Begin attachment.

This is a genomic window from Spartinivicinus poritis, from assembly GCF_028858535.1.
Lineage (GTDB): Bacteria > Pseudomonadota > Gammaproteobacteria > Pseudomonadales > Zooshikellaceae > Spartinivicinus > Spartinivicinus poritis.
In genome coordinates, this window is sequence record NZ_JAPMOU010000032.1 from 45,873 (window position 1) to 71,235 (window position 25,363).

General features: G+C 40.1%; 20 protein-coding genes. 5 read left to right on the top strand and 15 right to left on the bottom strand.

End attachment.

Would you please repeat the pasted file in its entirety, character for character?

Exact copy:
This is a genomic window from Spartinivicinus poritis, from assembly GCF_028858535.1.
Lineage (GTDB): Bacteria > Pseudomonadota > Gammaproteobacteria > Pseudomonadales > Zooshikellaceae > Spartinivicinus > Spartinivicinus poritis.
In genome coordinates, this window is sequence record NZ_JAPMOU010000032.1 from 45,873 (window position 1) to 71,235 (window position 25,363).

General features: G+C 40.1%; 20 protein-coding genes. 5 read left to right on the top strand and 15 right to left on the bottom strand.